As an example, the wire can be comprised of a metal or a metal alloy comprised of the metal that is softer than the glass substrate. Preferably, the metal is resistant to chemical etching by solutions or mixtures that are used to clean glass. The metal is also preferably compatible with a thin film deposition process for reasons explained hereinafter. As an example, the wire can be comprised of zirconium, titanium, molybdenum, or metal alloys of like properties. In the preferred embodiment, the wire consists of reactor grade zirconium, which is softer than soda lime glass and borosilicate glass.
Next, in steps 130, 140, 150, 160, and 170 of method 100, the wire is used to mark the substrate. At step 130 of method 100, the wire and the substrate are contacted together. Step 130 can be performed by moving the wire to contact the surface of the substrate, or the substrate can be moved to contact the wire. Alternatively, both the wire and the substrate can be moved. In the preferred embodiment, a tip of the wire contacts the substantially planar and substantially smooth surface of the substrate. As indicated earlier, the tip of the wire can be dull or pointed. It is not necessary to clean the substrate before performing step 130.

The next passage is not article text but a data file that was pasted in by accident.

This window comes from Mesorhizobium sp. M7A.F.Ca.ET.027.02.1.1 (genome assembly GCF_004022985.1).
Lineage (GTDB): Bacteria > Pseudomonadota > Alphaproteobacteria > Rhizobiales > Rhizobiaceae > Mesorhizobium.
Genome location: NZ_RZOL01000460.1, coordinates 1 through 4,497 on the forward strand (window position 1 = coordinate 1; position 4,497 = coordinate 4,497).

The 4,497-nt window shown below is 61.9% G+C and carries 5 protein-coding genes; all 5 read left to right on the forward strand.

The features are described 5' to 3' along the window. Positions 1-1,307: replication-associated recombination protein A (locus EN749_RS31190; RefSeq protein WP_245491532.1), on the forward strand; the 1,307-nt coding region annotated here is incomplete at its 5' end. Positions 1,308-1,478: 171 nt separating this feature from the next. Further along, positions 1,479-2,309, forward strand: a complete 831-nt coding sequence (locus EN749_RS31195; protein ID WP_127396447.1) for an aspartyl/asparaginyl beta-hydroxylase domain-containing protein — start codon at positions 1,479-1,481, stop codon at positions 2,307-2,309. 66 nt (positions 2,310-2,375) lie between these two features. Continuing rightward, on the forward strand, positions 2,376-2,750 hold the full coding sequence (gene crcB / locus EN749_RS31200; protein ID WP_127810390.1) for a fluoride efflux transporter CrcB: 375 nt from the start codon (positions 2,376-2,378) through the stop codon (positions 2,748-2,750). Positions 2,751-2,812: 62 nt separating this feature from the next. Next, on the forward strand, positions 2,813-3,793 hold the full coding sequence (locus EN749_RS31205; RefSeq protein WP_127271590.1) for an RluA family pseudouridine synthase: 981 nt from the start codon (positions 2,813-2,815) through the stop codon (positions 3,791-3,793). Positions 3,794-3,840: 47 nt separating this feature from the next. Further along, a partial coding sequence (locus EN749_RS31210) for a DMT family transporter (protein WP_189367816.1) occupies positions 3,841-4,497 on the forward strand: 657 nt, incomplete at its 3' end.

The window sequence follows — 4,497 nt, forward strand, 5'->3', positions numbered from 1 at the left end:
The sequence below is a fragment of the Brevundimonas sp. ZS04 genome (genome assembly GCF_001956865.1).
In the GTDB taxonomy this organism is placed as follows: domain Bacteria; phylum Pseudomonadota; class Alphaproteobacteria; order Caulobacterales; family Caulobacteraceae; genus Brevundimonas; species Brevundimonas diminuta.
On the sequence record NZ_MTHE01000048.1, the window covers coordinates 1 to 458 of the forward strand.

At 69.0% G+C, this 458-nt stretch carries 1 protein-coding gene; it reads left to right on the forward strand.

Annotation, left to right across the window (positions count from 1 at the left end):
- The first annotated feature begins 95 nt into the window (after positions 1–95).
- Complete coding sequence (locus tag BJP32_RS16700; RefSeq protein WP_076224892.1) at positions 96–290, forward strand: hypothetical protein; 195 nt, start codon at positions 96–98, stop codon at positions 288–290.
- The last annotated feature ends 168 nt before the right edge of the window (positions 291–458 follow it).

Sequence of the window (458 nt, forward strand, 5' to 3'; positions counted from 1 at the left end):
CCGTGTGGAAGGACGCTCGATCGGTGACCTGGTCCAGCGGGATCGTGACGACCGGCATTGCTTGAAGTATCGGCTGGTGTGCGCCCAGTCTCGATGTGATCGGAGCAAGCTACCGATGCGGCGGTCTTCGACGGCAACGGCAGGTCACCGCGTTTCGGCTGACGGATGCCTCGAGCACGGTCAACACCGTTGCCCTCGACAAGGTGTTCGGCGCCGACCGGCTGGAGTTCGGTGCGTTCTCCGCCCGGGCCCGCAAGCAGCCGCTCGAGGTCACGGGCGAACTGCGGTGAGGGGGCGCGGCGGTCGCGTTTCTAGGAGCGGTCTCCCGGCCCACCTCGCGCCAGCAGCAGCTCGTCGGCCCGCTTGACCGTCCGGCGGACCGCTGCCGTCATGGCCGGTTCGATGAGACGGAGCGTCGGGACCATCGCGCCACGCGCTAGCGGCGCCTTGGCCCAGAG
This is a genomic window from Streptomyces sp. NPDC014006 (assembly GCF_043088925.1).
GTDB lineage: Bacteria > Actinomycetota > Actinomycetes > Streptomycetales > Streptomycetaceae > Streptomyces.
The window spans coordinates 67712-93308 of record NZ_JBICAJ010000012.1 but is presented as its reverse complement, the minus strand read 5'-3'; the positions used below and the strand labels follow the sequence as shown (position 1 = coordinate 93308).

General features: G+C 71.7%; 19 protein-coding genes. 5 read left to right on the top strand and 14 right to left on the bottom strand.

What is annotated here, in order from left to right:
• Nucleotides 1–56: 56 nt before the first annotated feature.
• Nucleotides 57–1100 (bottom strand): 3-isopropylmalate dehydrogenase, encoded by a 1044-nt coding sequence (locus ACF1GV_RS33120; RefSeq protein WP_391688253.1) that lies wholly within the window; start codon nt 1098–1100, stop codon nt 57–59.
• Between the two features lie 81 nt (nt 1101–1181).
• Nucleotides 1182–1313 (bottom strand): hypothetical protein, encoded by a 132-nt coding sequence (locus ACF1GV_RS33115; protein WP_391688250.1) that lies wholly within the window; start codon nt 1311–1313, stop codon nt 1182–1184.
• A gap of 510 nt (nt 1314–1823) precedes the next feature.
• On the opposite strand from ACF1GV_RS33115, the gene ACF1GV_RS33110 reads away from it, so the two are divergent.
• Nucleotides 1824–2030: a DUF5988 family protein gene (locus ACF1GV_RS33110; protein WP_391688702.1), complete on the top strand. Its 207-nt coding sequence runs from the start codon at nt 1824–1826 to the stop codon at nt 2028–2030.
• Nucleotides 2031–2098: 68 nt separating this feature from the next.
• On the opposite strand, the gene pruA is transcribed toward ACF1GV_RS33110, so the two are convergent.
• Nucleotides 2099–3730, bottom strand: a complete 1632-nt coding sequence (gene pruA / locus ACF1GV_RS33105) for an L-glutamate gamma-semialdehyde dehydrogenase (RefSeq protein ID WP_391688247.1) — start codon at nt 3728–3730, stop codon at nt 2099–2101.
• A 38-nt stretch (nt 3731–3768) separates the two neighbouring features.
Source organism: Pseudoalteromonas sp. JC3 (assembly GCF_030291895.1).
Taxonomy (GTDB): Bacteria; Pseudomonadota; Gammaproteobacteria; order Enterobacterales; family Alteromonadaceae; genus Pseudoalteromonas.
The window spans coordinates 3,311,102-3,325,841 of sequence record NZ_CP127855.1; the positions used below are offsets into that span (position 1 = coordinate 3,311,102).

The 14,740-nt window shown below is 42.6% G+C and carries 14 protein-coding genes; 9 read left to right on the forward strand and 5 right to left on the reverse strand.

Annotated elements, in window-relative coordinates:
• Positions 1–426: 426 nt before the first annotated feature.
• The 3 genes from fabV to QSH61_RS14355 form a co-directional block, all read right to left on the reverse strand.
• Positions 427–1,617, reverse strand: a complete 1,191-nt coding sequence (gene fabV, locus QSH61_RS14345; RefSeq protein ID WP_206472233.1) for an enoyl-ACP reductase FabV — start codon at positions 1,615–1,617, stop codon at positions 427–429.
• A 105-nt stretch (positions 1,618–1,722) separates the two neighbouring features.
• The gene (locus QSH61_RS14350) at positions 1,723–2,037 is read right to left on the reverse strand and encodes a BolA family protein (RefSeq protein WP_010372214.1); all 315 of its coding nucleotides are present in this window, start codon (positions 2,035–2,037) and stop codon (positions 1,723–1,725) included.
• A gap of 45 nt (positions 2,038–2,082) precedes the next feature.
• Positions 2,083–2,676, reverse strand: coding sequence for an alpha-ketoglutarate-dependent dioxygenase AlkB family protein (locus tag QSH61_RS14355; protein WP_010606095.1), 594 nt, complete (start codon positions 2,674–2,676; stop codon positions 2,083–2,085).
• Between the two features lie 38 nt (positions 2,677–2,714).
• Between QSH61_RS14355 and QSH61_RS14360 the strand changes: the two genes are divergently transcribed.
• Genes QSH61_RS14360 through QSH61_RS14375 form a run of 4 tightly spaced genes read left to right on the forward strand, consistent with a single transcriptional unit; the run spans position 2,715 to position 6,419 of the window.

Next, at step 140 of method 100, pressure is applied between the wire and the substrate. The pressure can be applied by moving the wire, moving the substrate, or moving both the wire and the substrate. In the preferred embodiment, step 140 is performed by moving the wire by approximately five to twenty micrometers towards the substrate after contact with the surface of the substrate in step 130.